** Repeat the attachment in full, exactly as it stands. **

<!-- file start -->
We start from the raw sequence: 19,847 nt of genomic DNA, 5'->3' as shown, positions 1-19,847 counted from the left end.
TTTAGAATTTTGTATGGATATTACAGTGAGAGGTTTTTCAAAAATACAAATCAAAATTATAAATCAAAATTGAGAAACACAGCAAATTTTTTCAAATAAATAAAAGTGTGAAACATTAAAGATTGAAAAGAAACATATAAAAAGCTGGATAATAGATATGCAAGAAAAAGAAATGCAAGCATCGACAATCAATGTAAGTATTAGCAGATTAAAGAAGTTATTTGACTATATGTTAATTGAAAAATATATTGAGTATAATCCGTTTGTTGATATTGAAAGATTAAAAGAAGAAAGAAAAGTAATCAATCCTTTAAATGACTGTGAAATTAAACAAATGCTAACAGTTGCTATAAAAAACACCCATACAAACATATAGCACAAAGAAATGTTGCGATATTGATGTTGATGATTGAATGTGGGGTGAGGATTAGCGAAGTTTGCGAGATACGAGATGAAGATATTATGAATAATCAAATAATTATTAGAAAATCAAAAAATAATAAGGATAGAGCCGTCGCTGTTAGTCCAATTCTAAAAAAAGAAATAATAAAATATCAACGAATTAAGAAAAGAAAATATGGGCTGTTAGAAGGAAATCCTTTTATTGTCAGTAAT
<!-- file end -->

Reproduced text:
We start from the raw sequence: 19,847 nt of genomic DNA, 5'->3' as shown, positions 1-19,847 counted from the left end.
TTTAGAATTTTGTATGGATATTACAGTGAGAGGTTTTTCAAAAATACAAATCAAAATTATAAATCAAAATTGAGAAACACAGCAAATTTTTTCAAATAAATAAAAGTGTGAAACATTAAAGATTGAAAAGAAACATATAAAAAGCTGGATAATAGATATGCAAGAAAAAGAAATGCAAGCATCGACAATCAATGTAAGTATTAGCAGATTAAAGAAGTTATTTGACTATATGTTAATTGAAAAATATATTGAGTATAATCCGTTTGTTGATATTGAAAGATTAAAAGAAGAAAGAAAAGTAATCAATCCTTTAAATGACTGTGAAATTAAACAAATGCTAACAGTTGCTATAAAAAACACCCATACAAACATATAGCACAAAGAAATGTTGCGATATTGATGTTGATGATTGAATGTGGGGTGAGGATTAGCGAAGTTTGCGAGATACGAGATGAAGATATTATGAATAATCAAATAATTATTAGAAAATCAAAAAATAATAAGGATAGAGCCGTCGCTGTTAGTCCAATTCTAAAAAAAGAAATAATAAAATATCAACGAATTAAGAAAAGAAAATATGGGCTGTTAGAAGGAAATCCTTTTATTGTCAGTAAT